To prepare the alcoholic extract, using the aforementioned method, 100 g of the ground P. harmala seeds was infused in 1000 mL of 96% ethanol in an Erlenmeyer flask. The flask was covered with aluminum foil and agitated on a shaker at 90 cycles per minute for 48 hours. The solution was filtered by filter paper, and the filtrate was condensed with a rotary evaporator to concentrate the extract. After thorough evaporation of the solvent, pure alcoholic extract with a concentration of 10 gr/mL was refrigerated at 4°C in an airtight container until use for antimicrobial assay [8].
The main fungal specimens included the standard Persian Type of Culture Collection (PTCC) strains of C. glabrata (PTCC 5295), C. albicans (PTCC 5027), and C. krusei (PTCC 5297) which were all obtained from the Iranian Research Organization for Science and Technology. To prepare fungal suspensions, 24-hour cultures of C. albicans, C. glabrata, and C. krusei were prepared on Mueller-Hinton agar medium at 37°C. Using the cultures on agar media, fungal suspensions were prepared containing approximately 1.5 x 108 colony-forming units per milliliter (CFUs/mL), by comparing them with the McFarland (turbidity) standard.
The agar dilution method was carried out according to Diba et al. [8]. The primary extract concentration of 100 mg/mL was chosen. The following eight decreasing titers of P. harmala were then prepared: 50.0, 25.0, 12.5, 6.25, 3.125, 1.56, 0.78, 0.39 mg/mL. To prepare these dilutions, 8 sterile capped micro-plates containing 100 μL of Mueller-Hinton broth were used. The aqueous and alcoholic extracts of P. harmala (100 mg/mL) were diluted with 2% dimethyl sulfoxide. Then, 100 μL of each solution was transferred into the first micro-plate containing 100 μL of substrate, mixed and transferred into the next micro-plate in the same manner up to the 8th well. Accordingly, the aforementioned eight titers of P. harmala were prepared.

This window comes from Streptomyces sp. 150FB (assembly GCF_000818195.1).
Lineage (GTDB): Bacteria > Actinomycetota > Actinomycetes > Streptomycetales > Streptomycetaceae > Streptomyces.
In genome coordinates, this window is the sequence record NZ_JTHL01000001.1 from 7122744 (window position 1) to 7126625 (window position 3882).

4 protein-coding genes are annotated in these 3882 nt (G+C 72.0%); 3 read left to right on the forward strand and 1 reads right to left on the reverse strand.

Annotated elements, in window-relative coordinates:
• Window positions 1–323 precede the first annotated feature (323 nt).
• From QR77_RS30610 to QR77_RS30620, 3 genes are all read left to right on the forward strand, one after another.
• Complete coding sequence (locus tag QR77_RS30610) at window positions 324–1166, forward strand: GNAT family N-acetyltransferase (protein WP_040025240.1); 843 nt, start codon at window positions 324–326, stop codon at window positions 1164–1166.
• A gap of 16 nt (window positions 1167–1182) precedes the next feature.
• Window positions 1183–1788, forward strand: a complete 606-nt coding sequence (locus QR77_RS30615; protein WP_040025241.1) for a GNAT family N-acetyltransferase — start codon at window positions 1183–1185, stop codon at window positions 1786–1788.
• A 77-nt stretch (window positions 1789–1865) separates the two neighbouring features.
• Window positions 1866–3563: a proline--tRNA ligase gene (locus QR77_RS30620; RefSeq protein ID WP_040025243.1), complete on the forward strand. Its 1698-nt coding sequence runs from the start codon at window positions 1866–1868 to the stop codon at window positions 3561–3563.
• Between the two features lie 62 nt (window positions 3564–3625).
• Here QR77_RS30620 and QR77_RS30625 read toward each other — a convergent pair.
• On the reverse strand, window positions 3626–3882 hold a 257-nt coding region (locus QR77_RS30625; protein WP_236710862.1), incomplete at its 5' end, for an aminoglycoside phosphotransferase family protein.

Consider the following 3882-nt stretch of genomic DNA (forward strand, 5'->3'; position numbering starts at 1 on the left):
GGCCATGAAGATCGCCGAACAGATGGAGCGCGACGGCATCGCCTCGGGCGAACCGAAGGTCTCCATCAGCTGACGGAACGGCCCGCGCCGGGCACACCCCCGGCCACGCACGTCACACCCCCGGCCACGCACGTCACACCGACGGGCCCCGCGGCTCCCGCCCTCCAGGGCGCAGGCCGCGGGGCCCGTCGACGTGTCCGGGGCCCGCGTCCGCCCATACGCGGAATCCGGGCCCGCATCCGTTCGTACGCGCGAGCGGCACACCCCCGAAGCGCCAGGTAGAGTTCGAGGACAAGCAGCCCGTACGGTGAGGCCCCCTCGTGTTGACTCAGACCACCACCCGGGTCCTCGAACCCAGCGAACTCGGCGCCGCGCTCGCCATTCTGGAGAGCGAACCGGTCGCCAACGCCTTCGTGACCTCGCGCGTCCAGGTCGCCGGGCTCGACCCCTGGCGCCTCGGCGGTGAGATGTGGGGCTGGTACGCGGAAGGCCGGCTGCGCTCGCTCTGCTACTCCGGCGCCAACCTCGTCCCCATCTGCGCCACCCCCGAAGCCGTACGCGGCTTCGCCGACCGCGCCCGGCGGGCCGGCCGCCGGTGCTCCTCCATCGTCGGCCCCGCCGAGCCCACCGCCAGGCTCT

Using distilled water, the prepared Candida suspensions were diluted 1:20. Then, 10 μL of each Candida suspension was inoculated into the serially diluted micro-plates and incubated at 37°C for 24 hours. Consequently, each micro-plate contained a concentration of 5 x 108 CFUs/mL of the fungal suspension.
Considering the Clinical and Laboratory Standard Institute guidelines, the microdilution method was adopted to calculate the minimum inhibitory concentration (MIC) [9]. Due to colored nature of the extract, MIC determination by visual assessment of Candida growth and turbidity in the micro-plates was not possible. To overcome this problem, the content of each micro-plate was cultured on Mueller-Hinton agar medium. The prepared media were re-incubated at 37°C, and were investigated for fungal growth after 24 hours. The Mueller-Hinton medium with Candida
inoculum was used as positive control, and the culture medium with or without the extract was used as negative control for each micro-plate. The lowest concentration of extract that inhibited the growth of Candida was recorded as the MIC [9]. Since a minimum of 24-hour time interval was required for the MIC of the plant extract against fungal growth, the effective time interval of 24 hours was 
chosen in this study [8]. 
Since the fungicidal effect of the extracts was not observed clearly on C. albicans and C. glabrata, the plant extracts were prepared with a higher concentration in another antimicrobial assay from which serial dilutions were made. Therefore, the primary concentration was considered to be 800 mg/mL to include a broad range of various concentrations of P. harmala extract with the following titers: 400.0, 200.0, 100.0, 50.0, 25.0, 12.5, 6.25, and 3.125 mg/mL. The serial dilution process was performed according to the aforementioned protocol. During our experimental process, MIC was evaluated for three times to reduce systematic errors.